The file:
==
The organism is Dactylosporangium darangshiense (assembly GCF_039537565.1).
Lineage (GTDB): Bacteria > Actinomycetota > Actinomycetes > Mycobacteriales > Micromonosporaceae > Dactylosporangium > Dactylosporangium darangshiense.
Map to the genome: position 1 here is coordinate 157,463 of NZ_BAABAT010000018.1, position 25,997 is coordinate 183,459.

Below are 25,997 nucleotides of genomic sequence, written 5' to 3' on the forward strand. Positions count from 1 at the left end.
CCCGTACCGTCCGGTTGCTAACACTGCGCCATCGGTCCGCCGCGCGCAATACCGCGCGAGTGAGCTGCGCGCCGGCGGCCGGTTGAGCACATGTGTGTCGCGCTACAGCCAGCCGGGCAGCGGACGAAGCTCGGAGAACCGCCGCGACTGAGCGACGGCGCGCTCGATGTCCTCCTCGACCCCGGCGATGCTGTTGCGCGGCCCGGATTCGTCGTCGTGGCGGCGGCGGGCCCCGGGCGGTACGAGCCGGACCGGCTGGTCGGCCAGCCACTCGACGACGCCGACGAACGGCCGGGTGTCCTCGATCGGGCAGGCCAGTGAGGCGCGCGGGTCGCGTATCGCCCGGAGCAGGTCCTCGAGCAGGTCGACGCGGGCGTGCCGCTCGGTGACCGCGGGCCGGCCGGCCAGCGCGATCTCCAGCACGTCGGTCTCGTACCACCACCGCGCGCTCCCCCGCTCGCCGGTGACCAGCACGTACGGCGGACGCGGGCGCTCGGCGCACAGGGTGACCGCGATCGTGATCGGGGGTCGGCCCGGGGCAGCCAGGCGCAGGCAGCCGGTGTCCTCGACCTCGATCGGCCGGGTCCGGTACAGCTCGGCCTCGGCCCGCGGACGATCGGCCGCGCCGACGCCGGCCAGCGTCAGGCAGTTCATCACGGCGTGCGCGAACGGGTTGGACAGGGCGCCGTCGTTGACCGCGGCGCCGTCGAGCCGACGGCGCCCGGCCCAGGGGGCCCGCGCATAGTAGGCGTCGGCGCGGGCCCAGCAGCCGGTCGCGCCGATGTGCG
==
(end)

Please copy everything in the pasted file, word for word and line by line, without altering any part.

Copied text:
The organism is Dactylosporangium darangshiense (assembly GCF_039537565.1).
Lineage (GTDB): Bacteria > Actinomycetota > Actinomycetes > Mycobacteriales > Micromonosporaceae > Dactylosporangium > Dactylosporangium darangshiense.
Map to the genome: position 1 here is coordinate 157,463 of NZ_BAABAT010000018.1, position 25,997 is coordinate 183,459.

Below are 25,997 nucleotides of genomic sequence, written 5' to 3' on the forward strand. Positions count from 1 at the left end.
CCCGTACCGTCCGGTTGCTAACACTGCGCCATCGGTCCGCCGCGCGCAATACCGCGCGAGTGAGCTGCGCGCCGGCGGCCGGTTGAGCACATGTGTGTCGCGCTACAGCCAGCCGGGCAGCGGACGAAGCTCGGAGAACCGCCGCGACTGAGCGACGGCGCGCTCGATGTCCTCCTCGACCCCGGCGATGCTGTTGCGCGGCCCGGATTCGTCGTCGTGGCGGCGGCGGGCCCCGGGCGGTACGAGCCGGACCGGCTGGTCGGCCAGCCACTCGACGACGCCGACGAACGGCCGGGTGTCCTCGATCGGGCAGGCCAGTGAGGCGCGCGGGTCGCGTATCGCCCGGAGCAGGTCCTCGAGCAGGTCGACGCGGGCGTGCCGCTCGGTGACCGCGGGCCGGCCGGCCAGCGCGATCTCCAGCACGTCGGTCTCGTACCACCACCGCGCGCTCCCCCGCTCGCCGGTGACCAGCACGTACGGCGGACGCGGGCGCTCGGCGCACAGGGTGACCGCGATCGTGATCGGGGGTCGGCCCGGGGCAGCCAGGCGCAGGCAGCCGGTGTCCTCGACCTCGATCGGCCGGGTCCGGTACAGCTCGGCCTCGGCCCGCGGACGATCGGCCGCGCCGACGCCGGCCAGCGTCAGGCAGTTCATCACGGCGTGCGCGAACGGGTTGGACAGGGCGCCGTCGTTGACCGCGGCGCCGTCGAGCCGACGGCGCCCGGCCCAGGGGGCCCGCGCATAGTAGGCGTCGGCGCGGGCCCAGCAGCCGGTCGCGCCGATGTGCG